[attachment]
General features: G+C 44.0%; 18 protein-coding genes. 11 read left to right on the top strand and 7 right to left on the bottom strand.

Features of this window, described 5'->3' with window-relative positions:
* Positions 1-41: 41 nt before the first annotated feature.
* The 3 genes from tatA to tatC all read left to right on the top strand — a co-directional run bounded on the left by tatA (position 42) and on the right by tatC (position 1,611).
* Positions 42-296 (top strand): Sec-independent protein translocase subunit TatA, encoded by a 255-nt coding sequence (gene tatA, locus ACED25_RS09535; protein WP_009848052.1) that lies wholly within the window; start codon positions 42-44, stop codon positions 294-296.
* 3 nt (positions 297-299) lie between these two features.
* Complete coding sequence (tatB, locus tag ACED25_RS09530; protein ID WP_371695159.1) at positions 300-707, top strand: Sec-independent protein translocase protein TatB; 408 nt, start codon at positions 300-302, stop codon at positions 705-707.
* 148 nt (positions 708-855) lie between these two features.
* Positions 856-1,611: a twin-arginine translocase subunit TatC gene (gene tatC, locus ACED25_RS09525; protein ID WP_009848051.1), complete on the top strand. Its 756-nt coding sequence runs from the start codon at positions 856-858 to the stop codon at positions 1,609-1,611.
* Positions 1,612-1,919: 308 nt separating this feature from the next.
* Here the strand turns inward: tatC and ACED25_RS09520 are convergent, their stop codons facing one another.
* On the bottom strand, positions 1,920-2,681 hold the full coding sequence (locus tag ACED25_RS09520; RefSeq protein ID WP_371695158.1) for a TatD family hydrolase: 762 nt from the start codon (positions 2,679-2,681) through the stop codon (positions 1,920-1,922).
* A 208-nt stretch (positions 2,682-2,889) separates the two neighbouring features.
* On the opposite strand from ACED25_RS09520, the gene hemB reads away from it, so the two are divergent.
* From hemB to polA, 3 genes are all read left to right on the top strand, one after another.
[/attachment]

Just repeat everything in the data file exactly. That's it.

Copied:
General features: G+C 44.0%; 18 protein-coding genes. 11 read left to right on the top strand and 7 right to left on the bottom strand.

Features of this window, described 5'->3' with window-relative positions:
* Positions 1-41: 41 nt before the first annotated feature.
* The 3 genes from tatA to tatC all read left to right on the top strand — a co-directional run bounded on the left by tatA (position 42) and on the right by tatC (position 1,611).
* Positions 42-296 (top strand): Sec-independent protein translocase subunit TatA, encoded by a 255-nt coding sequence (gene tatA, locus ACED25_RS09535; protein WP_009848052.1) that lies wholly within the window; start codon positions 42-44, stop codon positions 294-296.
* 3 nt (positions 297-299) lie between these two features.
* Complete coding sequence (tatB, locus tag ACED25_RS09530; protein ID WP_371695159.1) at positions 300-707, top strand: Sec-independent protein translocase protein TatB; 408 nt, start codon at positions 300-302, stop codon at positions 705-707.
* 148 nt (positions 708-855) lie between these two features.
* Positions 856-1,611: a twin-arginine translocase subunit TatC gene (gene tatC, locus ACED25_RS09525; protein ID WP_009848051.1), complete on the top strand. Its 756-nt coding sequence runs from the start codon at positions 856-858 to the stop codon at positions 1,609-1,611.
* Positions 1,612-1,919: 308 nt separating this feature from the next.
* Here the strand turns inward: tatC and ACED25_RS09520 are convergent, their stop codons facing one another.
* On the bottom strand, positions 1,920-2,681 hold the full coding sequence (locus tag ACED25_RS09520; RefSeq protein ID WP_371695158.1) for a TatD family hydrolase: 762 nt from the start codon (positions 2,679-2,681) through the stop codon (positions 1,920-1,922).
* A 208-nt stretch (positions 2,682-2,889) separates the two neighbouring features.
* On the opposite strand from ACED25_RS09520, the gene hemB reads away from it, so the two are divergent.
* From hemB to polA, 3 genes are all read left to right on the top strand, one after another.